In the world of multisport events it is definitely ‘that time of year’. If running is your main sport then you are lucky that these races tend to keep going throughout the year. However for open water swimming, road cycling, and of course triathlon the season is very much winding down.
I am noticing more and more comments from athletes about missing sessions and in general not having the same motivation to train as they did during the spring and summer. In this post I want to delve a bit further into why this is happening and what we can do about it to keep ourselves motivated, and most of all fit and happy as the days grow shorter.
On the whole endurance athletes are pretty self-motivated. But we are all human, and we suffer from the same fluctuations of drive as everyone else from time to time. These dips in motivation can range from the nagging desire to skip training for a day or two to full on slumps where you lose your workout mojo altogether for extended periods of time. This can also be a particularly challenging time of year, because generally your main priority events are done and dusted, and the next season’s activities are still a good way off. Not to mention the darker mornings and evenings and worsening weather. Whilst of course there is a lot to be said for a decent break if you've had a long hard season and a lot of events, in fact these transition periods are essential for mental and physical recuperation. But how do we stop those periods becoming over extended?
Are you goal driven?
Chances are that if you have been training with some structure for at least a few months, then you will have set yourself some sort of goals. Undoubtedly, the question ‘What am I training for now?’ has popped into all of our heads at some point. In order to remain motivated, we must recalibrate our goals.
So you should get a goal in your diary for the not-too-distant future - it means we are far less likely to skip a session when we don't feel like it. Otherwise a downward spiral can kick in - missed workouts lead to a significant drop in fitness levels followed by similar drop offs in mood, self-confidence and overall productivity in life. In contrast, when we have a decent high-level goal in place the opposite tends to happen. Aiming for the goal has a positive effect on motivation, and of course exercise has proven benefits both mentally and physically. Just as importantly, it does a great job of asserting pressure on you to make that crucial first step out of the door on the days when you're feeling less than up for it. This is largely because you're fearful of the consequences of not doing so - namely falling short of the goal in some way.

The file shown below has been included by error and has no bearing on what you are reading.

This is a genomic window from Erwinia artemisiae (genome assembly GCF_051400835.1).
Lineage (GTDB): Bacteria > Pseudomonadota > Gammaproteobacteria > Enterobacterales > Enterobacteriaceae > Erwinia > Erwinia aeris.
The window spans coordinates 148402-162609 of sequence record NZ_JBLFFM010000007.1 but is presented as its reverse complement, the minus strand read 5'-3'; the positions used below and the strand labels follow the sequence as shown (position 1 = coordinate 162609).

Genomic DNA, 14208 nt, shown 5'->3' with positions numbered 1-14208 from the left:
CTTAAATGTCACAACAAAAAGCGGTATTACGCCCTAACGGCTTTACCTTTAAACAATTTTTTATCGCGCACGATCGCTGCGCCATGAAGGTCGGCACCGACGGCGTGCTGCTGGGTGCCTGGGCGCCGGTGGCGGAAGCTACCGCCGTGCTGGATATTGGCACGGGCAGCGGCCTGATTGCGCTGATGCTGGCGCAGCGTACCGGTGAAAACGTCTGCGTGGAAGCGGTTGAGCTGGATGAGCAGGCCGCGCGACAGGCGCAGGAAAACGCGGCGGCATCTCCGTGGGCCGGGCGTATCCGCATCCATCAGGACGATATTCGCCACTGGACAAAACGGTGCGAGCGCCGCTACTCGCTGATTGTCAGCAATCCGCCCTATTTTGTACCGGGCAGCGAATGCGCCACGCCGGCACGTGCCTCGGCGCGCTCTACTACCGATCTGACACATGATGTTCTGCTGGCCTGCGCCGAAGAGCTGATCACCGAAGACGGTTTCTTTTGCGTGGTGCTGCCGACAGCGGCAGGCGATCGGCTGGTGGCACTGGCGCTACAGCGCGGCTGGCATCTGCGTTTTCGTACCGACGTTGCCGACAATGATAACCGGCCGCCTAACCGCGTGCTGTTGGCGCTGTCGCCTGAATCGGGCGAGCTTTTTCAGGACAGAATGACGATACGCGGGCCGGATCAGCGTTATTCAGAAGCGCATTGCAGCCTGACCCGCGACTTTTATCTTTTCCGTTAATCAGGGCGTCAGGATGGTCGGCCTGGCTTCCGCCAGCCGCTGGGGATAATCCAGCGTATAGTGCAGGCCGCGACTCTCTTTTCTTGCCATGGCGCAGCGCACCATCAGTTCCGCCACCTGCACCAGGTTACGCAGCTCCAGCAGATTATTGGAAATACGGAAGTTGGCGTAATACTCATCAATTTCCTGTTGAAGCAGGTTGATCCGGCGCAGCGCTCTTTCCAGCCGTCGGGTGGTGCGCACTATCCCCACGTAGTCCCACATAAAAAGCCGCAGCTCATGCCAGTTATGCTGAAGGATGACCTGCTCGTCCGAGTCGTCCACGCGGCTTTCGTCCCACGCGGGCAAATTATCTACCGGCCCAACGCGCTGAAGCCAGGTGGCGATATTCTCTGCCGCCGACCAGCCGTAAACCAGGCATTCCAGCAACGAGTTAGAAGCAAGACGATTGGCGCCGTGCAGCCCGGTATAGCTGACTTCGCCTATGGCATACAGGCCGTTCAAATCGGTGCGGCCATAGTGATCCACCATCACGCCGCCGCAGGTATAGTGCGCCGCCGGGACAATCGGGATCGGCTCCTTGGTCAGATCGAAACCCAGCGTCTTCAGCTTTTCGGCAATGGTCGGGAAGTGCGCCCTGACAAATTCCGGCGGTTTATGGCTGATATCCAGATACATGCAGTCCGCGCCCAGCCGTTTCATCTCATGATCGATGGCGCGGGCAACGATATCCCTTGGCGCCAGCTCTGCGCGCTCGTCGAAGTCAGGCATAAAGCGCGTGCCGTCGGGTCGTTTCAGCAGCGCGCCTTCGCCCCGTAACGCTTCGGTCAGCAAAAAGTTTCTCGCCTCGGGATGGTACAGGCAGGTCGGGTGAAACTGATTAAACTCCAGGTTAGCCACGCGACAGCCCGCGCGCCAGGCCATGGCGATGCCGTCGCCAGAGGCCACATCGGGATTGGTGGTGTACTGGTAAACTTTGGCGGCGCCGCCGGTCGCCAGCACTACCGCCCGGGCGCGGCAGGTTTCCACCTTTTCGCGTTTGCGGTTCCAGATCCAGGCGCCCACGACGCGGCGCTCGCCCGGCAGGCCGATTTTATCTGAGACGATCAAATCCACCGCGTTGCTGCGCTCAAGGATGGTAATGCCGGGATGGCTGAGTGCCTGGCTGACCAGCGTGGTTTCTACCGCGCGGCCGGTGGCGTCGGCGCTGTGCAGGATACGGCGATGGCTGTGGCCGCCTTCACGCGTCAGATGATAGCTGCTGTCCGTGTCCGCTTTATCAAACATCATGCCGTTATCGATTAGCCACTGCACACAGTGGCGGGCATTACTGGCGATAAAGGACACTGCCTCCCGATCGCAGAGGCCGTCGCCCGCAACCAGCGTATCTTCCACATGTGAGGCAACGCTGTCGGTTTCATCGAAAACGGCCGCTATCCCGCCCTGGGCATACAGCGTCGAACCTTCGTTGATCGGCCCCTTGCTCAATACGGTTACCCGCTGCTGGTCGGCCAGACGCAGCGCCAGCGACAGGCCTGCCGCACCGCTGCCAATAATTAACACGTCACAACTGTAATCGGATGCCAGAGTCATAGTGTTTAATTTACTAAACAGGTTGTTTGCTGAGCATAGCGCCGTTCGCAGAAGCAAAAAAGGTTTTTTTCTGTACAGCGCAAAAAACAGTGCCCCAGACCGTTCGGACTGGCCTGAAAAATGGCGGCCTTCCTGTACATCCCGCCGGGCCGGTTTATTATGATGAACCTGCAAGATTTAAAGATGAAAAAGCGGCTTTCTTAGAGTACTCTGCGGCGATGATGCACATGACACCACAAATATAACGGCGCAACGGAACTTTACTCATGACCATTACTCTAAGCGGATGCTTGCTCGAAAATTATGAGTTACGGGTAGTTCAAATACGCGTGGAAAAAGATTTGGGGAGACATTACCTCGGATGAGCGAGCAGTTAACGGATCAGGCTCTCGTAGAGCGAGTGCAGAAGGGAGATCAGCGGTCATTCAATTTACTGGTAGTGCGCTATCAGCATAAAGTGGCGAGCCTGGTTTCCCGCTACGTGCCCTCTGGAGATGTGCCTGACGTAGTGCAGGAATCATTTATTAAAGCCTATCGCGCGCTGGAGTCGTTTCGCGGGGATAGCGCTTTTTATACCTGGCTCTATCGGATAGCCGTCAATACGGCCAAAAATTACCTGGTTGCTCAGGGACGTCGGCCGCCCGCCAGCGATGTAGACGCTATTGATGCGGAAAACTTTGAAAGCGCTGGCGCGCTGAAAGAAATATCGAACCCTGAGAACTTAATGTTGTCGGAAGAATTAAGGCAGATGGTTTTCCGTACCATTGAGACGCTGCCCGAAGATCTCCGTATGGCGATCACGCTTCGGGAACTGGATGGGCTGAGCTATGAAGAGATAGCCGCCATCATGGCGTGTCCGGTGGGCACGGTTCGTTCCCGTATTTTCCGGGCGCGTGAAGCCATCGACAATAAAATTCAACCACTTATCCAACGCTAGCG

But there are no events!
These goals don’t need to be organised events. This is the perfect time of year to set personal goals for yourself. One way to do this is to think long term, think about where you want to be six months or a year from now. Even the most elite athletes can improve, and this is exactly the time of year they make these gains. During the events season, it's all about preparing for an event, but right now you can take the time to focus extensively on improving your limiters, or the areas that may be holding you back. For some this could mean increasing your cycling power, running cadence or working on your swimming stroke. For others it could be improving your body composition, and looking at your nutrition in more detail. This is also a great time of year to work on some base strength training and develop good habits in this area. Take some time to identify two or three weaknesses that you want to improve. Think about what held you back in past events and set realistic short-term goals to help you make progress towards those improvements. Your coach can help you here. Personally I like to set myself a 20km time trial on the bike during the winter to see if I can better it each year. If finding a traffic free section of road is difficult for you then you could focus on improving your watts per kg on the turbo trainer, or if you have access to a wattbike then this is a great tool to look at your pedalling efficiency. This winter I am looking to improve my running pace as I know it probably made the difference for me between a 2nd and 1st place in my age group in a recent standard distance triathlon. Make these goals realistic though - we are thinking big picture here, chip away over the coming months, setting benchmarks every 6-8 weeks.
Personally I love these type of goals – they are like the challenge of an event without all of the logistics, travel and stress involved!
What else can you do to set yourself up for success?
Plan to train with other people. Training with others adds a pressure of not letting them down, makes you accountable to someone else, and this alone is a powerful motivator. Training with others can also be a lot of fun and can help distract you.